Abidin Bey al-Arnaut (c. 1780-1827) was an Albanian commander and politician of Egypt during the early era of Muhammad Ali's rule. A member of the core group of Muhammad Ali's commanders, after his death the Abdeen Palace named after him was built on the site of his residence in Cairo and a district of the city was renamed to honour him.
In 1814 he led a campaign against the Wahhabi movement but was defeated. A year later he warned Muhammad Ali of an assassination plot against him, an intervention that gave Ali the opportunity to escape the attack. Until 1820, when he was appointed second-in-command in the Sudanese campaign, Abidin was the governor of al-Minya. During the campaign, he distinguished himself in the battle of al-Kurdi.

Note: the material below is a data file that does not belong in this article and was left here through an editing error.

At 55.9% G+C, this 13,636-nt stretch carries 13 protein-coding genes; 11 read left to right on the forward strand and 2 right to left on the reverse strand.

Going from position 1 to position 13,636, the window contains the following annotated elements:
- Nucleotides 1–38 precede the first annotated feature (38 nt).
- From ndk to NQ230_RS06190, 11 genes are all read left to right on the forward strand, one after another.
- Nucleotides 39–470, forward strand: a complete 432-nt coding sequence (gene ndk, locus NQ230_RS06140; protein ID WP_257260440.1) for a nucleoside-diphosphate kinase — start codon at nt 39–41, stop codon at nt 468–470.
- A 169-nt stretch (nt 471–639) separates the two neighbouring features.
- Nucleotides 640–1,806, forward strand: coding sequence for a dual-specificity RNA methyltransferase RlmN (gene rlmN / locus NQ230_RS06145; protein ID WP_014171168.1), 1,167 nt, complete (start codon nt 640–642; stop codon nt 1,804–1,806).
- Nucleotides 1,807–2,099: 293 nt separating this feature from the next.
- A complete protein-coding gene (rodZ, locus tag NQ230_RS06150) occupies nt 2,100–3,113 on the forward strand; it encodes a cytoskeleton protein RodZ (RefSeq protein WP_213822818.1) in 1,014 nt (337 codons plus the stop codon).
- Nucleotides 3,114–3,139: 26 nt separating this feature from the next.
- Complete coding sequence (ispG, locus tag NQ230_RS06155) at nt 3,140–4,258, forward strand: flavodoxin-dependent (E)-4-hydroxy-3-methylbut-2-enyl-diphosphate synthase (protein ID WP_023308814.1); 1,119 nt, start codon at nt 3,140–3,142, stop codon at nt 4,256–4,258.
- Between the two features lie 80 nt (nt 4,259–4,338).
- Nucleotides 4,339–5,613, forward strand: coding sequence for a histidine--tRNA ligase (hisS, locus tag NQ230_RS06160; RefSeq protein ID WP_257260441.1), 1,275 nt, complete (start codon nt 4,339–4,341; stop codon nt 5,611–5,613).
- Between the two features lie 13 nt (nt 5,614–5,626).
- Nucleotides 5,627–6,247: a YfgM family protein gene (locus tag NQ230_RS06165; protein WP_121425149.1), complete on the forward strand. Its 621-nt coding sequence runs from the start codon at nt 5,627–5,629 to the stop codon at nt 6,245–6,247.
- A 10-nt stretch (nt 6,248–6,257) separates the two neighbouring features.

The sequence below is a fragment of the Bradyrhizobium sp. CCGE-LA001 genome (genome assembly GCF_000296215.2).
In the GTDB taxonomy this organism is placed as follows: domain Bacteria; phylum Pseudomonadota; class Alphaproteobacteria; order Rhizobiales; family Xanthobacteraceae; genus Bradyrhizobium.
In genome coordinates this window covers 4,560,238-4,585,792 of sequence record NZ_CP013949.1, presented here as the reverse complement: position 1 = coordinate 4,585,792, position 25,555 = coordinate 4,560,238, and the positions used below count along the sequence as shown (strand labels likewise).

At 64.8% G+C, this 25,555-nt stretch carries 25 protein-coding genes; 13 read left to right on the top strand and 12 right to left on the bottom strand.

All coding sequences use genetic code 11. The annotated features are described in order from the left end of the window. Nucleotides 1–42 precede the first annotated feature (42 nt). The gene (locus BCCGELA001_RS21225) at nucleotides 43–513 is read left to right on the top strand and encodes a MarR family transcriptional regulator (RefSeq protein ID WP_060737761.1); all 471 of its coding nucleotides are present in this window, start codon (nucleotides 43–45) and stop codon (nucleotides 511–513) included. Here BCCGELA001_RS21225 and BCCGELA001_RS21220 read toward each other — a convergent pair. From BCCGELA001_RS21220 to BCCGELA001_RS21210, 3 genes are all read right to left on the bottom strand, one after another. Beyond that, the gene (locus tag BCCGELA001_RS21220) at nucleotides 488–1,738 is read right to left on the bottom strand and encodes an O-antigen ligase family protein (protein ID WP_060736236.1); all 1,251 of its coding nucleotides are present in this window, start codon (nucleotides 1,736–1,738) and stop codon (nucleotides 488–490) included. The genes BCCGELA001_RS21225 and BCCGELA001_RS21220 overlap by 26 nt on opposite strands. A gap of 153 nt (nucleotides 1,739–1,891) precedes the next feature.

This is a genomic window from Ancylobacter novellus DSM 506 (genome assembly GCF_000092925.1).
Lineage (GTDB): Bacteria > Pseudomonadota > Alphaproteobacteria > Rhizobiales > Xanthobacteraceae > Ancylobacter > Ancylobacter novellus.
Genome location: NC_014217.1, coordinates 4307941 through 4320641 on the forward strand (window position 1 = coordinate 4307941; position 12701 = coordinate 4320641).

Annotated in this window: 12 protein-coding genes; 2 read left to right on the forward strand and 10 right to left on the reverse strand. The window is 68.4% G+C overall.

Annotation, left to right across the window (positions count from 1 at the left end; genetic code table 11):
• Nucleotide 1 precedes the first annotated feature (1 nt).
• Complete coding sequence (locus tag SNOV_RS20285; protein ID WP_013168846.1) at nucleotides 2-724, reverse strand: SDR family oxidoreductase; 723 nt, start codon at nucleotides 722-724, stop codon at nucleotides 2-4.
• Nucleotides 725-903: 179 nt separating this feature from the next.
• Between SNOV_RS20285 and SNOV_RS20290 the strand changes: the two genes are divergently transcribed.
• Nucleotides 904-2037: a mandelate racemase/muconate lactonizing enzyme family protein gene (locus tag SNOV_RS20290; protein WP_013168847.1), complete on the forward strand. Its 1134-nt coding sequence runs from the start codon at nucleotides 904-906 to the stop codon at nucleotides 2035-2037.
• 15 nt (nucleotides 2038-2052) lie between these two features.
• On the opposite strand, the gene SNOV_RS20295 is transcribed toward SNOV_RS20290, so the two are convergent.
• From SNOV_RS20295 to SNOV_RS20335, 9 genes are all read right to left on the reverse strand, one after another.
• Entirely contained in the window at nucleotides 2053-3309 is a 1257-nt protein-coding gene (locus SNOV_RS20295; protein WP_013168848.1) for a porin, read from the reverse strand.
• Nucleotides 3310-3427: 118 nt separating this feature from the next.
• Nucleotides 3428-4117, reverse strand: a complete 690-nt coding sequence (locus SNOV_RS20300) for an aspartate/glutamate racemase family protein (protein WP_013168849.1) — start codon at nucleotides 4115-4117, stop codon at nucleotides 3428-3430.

In April 1821 he became the first governor of the province of Dongola (approximately corresponding to eastern As Samaliya) and had his mansion designed by Christian Gottfried Ehrenberg. His main duties included the building of depots for the resupplying of passing troops and the region's tax assessment. Abidin Bey's taxation system was regarded as just and it contributed to the reduction of revolt risk in the province. However, his shipyard project for the building of sailing ships for the transport of Black African slaves from Sudan to Egypt was unsuccessful. Dongola's political stability during Abidin Bey's rule is considered unusual as rebellions were frequent in all the newly acquired territories of Egypt in the 1820s. After 1825 he returned to Egypt and was killed two years later during a mutiny.